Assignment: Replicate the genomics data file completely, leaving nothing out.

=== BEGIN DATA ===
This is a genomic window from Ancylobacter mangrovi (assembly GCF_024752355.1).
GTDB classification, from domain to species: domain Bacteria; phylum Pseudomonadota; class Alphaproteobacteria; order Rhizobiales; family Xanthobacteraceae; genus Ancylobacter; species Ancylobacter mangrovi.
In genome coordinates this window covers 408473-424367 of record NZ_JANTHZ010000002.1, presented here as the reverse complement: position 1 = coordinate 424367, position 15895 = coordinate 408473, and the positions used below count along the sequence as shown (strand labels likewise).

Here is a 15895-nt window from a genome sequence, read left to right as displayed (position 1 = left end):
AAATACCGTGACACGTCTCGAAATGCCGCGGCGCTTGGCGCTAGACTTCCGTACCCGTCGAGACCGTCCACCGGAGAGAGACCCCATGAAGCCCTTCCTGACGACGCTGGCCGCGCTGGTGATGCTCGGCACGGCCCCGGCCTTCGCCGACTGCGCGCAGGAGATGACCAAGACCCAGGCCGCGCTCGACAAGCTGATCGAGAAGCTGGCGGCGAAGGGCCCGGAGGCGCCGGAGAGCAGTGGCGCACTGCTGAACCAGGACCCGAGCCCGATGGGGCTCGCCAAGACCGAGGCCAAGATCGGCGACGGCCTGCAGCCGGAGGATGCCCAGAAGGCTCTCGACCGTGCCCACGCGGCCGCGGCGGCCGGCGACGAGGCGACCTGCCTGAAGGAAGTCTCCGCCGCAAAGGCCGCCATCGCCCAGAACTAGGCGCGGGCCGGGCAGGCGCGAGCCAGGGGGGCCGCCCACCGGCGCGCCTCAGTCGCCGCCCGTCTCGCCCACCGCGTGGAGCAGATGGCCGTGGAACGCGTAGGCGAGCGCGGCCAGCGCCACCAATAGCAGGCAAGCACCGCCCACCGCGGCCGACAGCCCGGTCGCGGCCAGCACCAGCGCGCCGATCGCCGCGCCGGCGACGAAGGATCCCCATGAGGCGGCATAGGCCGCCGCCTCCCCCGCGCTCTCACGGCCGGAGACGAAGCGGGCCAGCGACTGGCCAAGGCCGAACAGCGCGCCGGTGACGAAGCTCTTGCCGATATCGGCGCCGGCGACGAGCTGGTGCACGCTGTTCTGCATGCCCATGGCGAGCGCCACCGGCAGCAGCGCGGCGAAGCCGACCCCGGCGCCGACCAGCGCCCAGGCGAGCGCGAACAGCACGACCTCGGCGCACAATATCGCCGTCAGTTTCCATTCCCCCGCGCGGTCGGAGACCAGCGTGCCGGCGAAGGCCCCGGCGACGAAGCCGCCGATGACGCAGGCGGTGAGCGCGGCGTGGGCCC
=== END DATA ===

This is a genomic window from Ancylobacter mangrovi (assembly GCF_024752355.1).
GTDB classification, from domain to species: domain Bacteria; phylum Pseudomonadota; class Alphaproteobacteria; order Rhizobiales; family Xanthobacteraceae; genus Ancylobacter; species Ancylobacter mangrovi.
In genome coordinates this window covers 408473-424367 of record NZ_JANTHZ010000002.1, presented here as the reverse complement: position 1 = coordinate 424367, position 15895 = coordinate 408473, and the positions used below count along the sequence as shown (strand labels likewise).

Here is a 15895-nt window from a genome sequence, read left to right as displayed (position 1 = left end):
AAATACCGTGACACGTCTCGAAATGCCGCGGCGCTTGGCGCTAGACTTCCGTACCCGTCGAGACCGTCCACCGGAGAGAGACCCCATGAAGCCCTTCCTGACGACGCTGGCCGCGCTGGTGATGCTCGGCACGGCCCCGGCCTTCGCCGACTGCGCGCAGGAGATGACCAAGACCCAGGCCGCGCTCGACAAGCTGATCGAGAAGCTGGCGGCGAAGGGCCCGGAGGCGCCGGAGAGCAGTGGCGCACTGCTGAACCAGGACCCGAGCCCGATGGGGCTCGCCAAGACCGAGGCCAAGATCGGCGACGGCCTGCAGCCGGAGGATGCCCAGAAGGCTCTCGACCGTGCCCACGCGGCCGCGGCGGCCGGCGACGAGGCGACCTGCCTGAAGGAAGTCTCCGCCGCAAAGGCCGCCATCGCCCAGAACTAGGCGCGGGCCGGGCAGGCGCGAGCCAGGGGGGCCGCCCACCGGCGCGCCTCAGTCGCCGCCCGTCTCGCCCACCGCGTGGAGCAGATGGCCGTGGAACGCGTAGGCGAGCGCGGCCAGCGCCACCAATAGCAGGCAAGCACCGCCCACCGCGGCCGACAGCCCGGTCGCGGCCAGCACCAGCGCGCCGATCGCCGCGCCGGCGACGAAGGATCCCCATGAGGCGGCATAGGCCGCCGCCTCCCCCGCGCTCTCACGGCCGGAGACGAAGCGGGCCAGCGACTGGCCAAGGCCGAACAGCGCGCCGGTGACGAAGCTCTTGCCGATATCGGCGCCGGCGACGAGCTGGTGCACGCTGTTCTGCATGCCCATGGCGAGCGCCACCGGCAGCAGCGCGGCGAAGCCGACCCCGGCGCCGACCAGCGCCCAGGCGAGCGCGAACAGCACGACCTCGGCGCACAATATCGCCGTCAGTTTCCATTCCCCCGCGCGGTCGGAGACCAGCGTGCCGGCGAAGGCCCCGGCGACGAAGCCGCCGATGACGCAGGCGGTGAGCGCGGCGTGGGCCC